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Sleeve Notes for Away in the West by Mick Ryan & Paul Downes

Away in the WestAnother albums of songs mainly from the pen of Mick Ryan but this time with the collaboration of Paul Downes.


Supported by
Paul Hutchinson - accordion
Jackie Oates - fiddle

Description


MICK RYAN is well known on the folk scene as a fine singer of  traditional and original songs. He was described by "Folk Roots" as 'definitely the most underrated singer in the country.' Having written both comic and serious material for the very poular band "Crows" in the 1980's, he has since written for radio and a series of highly successful folk musicals: 'A Tollpuddle Man' (with Graham Moore); 'A Day's Work'; 'The Voyage'; 'Tanks for the Memory' and, recently, 'The Navvy's Wife.' 'The singing, as we have come to expect from Mick Ryan, utterly superb' ("Shreds and Patches").


PAUL DOWNES has a sensitive, yet fun approach to live performances which puts him among the most respected artists on the British acoustic music scene today. He has been introduced as one of the greatest acoustic guitarist in the world. Paul has a rich musical background that has progressed through working with Phil Beer, The Arizona Smoke Revue, Pete Seeger and, currently, The Joyce Gang. Together, Mick and Paul provide singing, music and entertainment of the very highest quality.

Track Notes


1 THE PAUPER'S PATH
(Words and music - Mick Ryan).

The path from the road to the front of the workhouse was, apparently, know by this name.

2 THE BELLS RANG
(Words and music - Mick Ryan)

The BBC's wonderful testimonial history of the twentieth century, 'The People's Century', inspired this song.

3 SUMMER IS A-COMING IN
(Words and music - Mick Ryan)

This is from my 1995 show 'A Day's Work'. A group of farm workers sing this as part of the mummers' play of death and resurrection which is later tragically replayed on the western front in 1916.

4 JACK IN LUCK
(Words - Ryan, Music - Downes)

This is based on a story recalled from childhood. I have since found it in Grimms' Fairy Tales as 'Hans In Luck'. Memory has changed some of the details. The main features of the story, however, remain remarkably unchanged. Which just goes to show how the 'folk process' tends to retain the essential core of a tale.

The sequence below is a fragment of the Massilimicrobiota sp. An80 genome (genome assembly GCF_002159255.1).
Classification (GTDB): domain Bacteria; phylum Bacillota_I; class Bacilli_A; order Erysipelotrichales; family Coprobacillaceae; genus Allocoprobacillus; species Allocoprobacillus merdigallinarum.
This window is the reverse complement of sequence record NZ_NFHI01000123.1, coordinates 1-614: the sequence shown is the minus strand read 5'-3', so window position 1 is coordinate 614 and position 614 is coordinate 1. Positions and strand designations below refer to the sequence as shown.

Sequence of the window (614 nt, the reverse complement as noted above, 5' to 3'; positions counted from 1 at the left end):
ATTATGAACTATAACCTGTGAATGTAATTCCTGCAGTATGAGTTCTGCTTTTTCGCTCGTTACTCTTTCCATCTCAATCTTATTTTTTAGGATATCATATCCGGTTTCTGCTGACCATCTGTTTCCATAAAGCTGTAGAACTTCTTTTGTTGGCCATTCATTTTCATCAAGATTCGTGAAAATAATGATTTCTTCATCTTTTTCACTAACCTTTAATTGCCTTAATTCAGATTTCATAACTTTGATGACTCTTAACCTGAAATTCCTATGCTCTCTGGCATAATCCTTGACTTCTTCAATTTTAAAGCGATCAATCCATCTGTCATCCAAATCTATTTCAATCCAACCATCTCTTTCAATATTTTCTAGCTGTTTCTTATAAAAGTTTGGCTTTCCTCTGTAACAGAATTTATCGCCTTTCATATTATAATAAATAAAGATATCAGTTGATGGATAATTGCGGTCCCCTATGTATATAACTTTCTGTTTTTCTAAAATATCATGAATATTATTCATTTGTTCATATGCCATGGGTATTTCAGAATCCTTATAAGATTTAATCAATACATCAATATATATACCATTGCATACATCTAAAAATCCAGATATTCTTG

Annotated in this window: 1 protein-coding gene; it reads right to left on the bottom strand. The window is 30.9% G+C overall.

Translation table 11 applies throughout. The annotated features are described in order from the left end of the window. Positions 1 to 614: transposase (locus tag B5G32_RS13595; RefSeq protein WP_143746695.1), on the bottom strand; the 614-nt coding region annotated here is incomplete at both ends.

5 GREENLAND
(Trad. Arr. Downes

A traditional song learned from A. L. Lloyd.



6 SOUTH ARMAGH
(Words - Mick Ryan, Music - Trad.)

In 1992, I was invited to participate in a 'singing weekend' in Forkhill, South Armagh, known in the media as 'bandit country'. I travelled there with some trepidation. I left in a different frame of mind. The tune is that of a song, 'Sarah Jane', which I heard at the festival. We've changed the time signature.

7 THE PEOPLE MUST BE AMUSED
. (Words - Mick Ryan, Music - Ryan/Downes)

Waveney Folk Club, Lowestoft, is held in the converted cellar of an early 19th century theatre, now an arts centre. On the walls of the rooms above are framed play bills of its earliest days. The title is a reference to the catchphrase of the circus owner, Sleary, in Dickens' 'Hard Times'. Thanks to Carol and Chip for sending me photocopies of the posters.

8 LOVE IS LIFE
(Words and music - Mick Ryan)

Written after the death of my father.

9 VINLAND
(Words and music - Mick Ryan)

Loosely based on George Mackay Brown's historical novel of the same title. The book has the same kind of stark and compelling quality found in some of the poems of Ted Hughes, or the songs of Dave Goulder. The story is set in Shetland, and beyond, in the 11th century. It is now widely accepted that the area of what is now Cape Cod was briefly settled at that time by Norsemen under Leif Ericson. It was so named from the report that grapevines were found growing there. In Brown's story, it is, I think, a symbol of lost innocence.

10 NO EVIL
(Words and music - Mick Ryan)

A visit to the National Trust Workhouse Museum, Southwell, Notts., brought this one about. When there was no useful work for the paupers to do, they were put to 'turning the mill'. This was a two-man crank handle either side of a stiffly geared drum. It produced nothing but sweat and virtue, both of which had to be suffered in absolute silence, as had just about every other activity in the institute.

11 UPON A FIELD
(Words - Ryan, music - trad.)

The lark is, for me, always a symbol of permanence and freedom. The tune is Irish ('My Lagan Love').

12 FIRE AGAINST THE COLD
(Words and music - Mick Ryan)

This was inspired by Brian Keenan's account of how he coped with solitary confinement.

13 HOW WIDE’S THE OCEAN?
(Words and Music - Mick Ryan).

This is from my 1998 folk opera 'The Voyage'. An emigrant mother addresses her infant child.

14 THE INSTITUTE
(Words and music - Mick Ryan)

After my visit to the Workhouse Museum, I wondered how the inmates coped with the rule of silence.